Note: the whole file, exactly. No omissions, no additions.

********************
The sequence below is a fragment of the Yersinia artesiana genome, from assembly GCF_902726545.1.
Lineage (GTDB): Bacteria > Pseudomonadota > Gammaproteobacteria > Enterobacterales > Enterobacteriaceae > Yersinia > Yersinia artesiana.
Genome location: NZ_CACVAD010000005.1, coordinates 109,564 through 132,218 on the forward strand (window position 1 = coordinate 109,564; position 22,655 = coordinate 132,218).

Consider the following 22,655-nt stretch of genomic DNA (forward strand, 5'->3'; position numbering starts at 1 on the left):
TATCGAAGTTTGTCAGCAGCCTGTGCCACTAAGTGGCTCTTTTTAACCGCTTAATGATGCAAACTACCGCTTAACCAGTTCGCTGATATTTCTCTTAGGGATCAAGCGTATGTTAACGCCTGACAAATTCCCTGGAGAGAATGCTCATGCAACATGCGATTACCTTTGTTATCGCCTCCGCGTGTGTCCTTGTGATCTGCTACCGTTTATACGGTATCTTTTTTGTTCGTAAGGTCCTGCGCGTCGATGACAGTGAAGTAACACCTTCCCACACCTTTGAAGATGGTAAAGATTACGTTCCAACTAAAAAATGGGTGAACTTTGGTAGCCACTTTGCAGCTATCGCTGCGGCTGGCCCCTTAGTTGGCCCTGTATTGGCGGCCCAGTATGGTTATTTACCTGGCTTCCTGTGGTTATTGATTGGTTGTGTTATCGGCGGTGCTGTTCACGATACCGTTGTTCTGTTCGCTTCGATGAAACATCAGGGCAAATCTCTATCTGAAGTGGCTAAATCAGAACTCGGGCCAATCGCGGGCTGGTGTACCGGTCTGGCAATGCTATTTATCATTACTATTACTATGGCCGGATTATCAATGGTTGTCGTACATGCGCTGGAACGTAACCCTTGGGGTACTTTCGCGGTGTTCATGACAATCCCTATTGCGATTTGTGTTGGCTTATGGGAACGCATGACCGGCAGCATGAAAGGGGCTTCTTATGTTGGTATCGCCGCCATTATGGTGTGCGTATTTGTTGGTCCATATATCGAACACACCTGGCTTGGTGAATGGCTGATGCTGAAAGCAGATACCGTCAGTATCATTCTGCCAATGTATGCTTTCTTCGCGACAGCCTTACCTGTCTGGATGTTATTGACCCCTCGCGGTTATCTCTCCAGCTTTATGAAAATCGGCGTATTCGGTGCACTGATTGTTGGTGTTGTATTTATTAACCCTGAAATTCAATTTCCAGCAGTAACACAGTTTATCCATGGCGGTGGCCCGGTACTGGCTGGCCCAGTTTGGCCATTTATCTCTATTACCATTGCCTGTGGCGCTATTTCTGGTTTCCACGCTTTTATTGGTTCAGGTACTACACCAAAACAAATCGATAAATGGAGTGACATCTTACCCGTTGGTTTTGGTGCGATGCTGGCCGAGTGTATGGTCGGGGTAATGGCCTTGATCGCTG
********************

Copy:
The sequence below is a fragment of the Yersinia artesiana genome, from assembly GCF_902726545.1.
Lineage (GTDB): Bacteria > Pseudomonadota > Gammaproteobacteria > Enterobacterales > Enterobacteriaceae > Yersinia > Yersinia artesiana.
Genome location: NZ_CACVAD010000005.1, coordinates 109,564 through 132,218 on the forward strand (window position 1 = coordinate 109,564; position 22,655 = coordinate 132,218).

Consider the following 22,655-nt stretch of genomic DNA (forward strand, 5'->3'; position numbering starts at 1 on the left):
TATCGAAGTTTGTCAGCAGCCTGTGCCACTAAGTGGCTCTTTTTAACCGCTTAATGATGCAAACTACCGCTTAACCAGTTCGCTGATATTTCTCTTAGGGATCAAGCGTATGTTAACGCCTGACAAATTCCCTGGAGAGAATGCTCATGCAACATGCGATTACCTTTGTTATCGCCTCCGCGTGTGTCCTTGTGATCTGCTACCGTTTATACGGTATCTTTTTTGTTCGTAAGGTCCTGCGCGTCGATGACAGTGAAGTAACACCTTCCCACACCTTTGAAGATGGTAAAGATTACGTTCCAACTAAAAAATGGGTGAACTTTGGTAGCCACTTTGCAGCTATCGCTGCGGCTGGCCCCTTAGTTGGCCCTGTATTGGCGGCCCAGTATGGTTATTTACCTGGCTTCCTGTGGTTATTGATTGGTTGTGTTATCGGCGGTGCTGTTCACGATACCGTTGTTCTGTTCGCTTCGATGAAACATCAGGGCAAATCTCTATCTGAAGTGGCTAAATCAGAACTCGGGCCAATCGCGGGCTGGTGTACCGGTCTGGCAATGCTATTTATCATTACTATTACTATGGCCGGATTATCAATGGTTGTCGTACATGCGCTGGAACGTAACCCTTGGGGTACTTTCGCGGTGTTCATGACAATCCCTATTGCGATTTGTGTTGGCTTATGGGAACGCATGACCGGCAGCATGAAAGGGGCTTCTTATGTTGGTATCGCCGCCATTATGGTGTGCGTATTTGTTGGTCCATATATCGAACACACCTGGCTTGGTGAATGGCTGATGCTGAAAGCAGATACCGTCAGTATCATTCTGCCAATGTATGCTTTCTTCGCGACAGCCTTACCTGTCTGGATGTTATTGACCCCTCGCGGTTATCTCTCCAGCTTTATGAAAATCGGCGTATTCGGTGCACTGATTGTTGGTGTTGTATTTATTAACCCTGAAATTCAATTTCCAGCAGTAACACAGTTTATCCATGGCGGTGGCCCGGTACTGGCTGGCCCAGTTTGGCCATTTATCTCTATTACCATTGCCTGTGGCGCTATTTCTGGTTTCCACGCTTTTATTGGTTCAGGTACTACACCAAAACAAATCGATAAATGGAGTGACATCTTACCCGTTGGTTTTGGTGCGATGCTGGCCGAGTGTATGGTCGGGGTAATGGCCTTGATCGCTG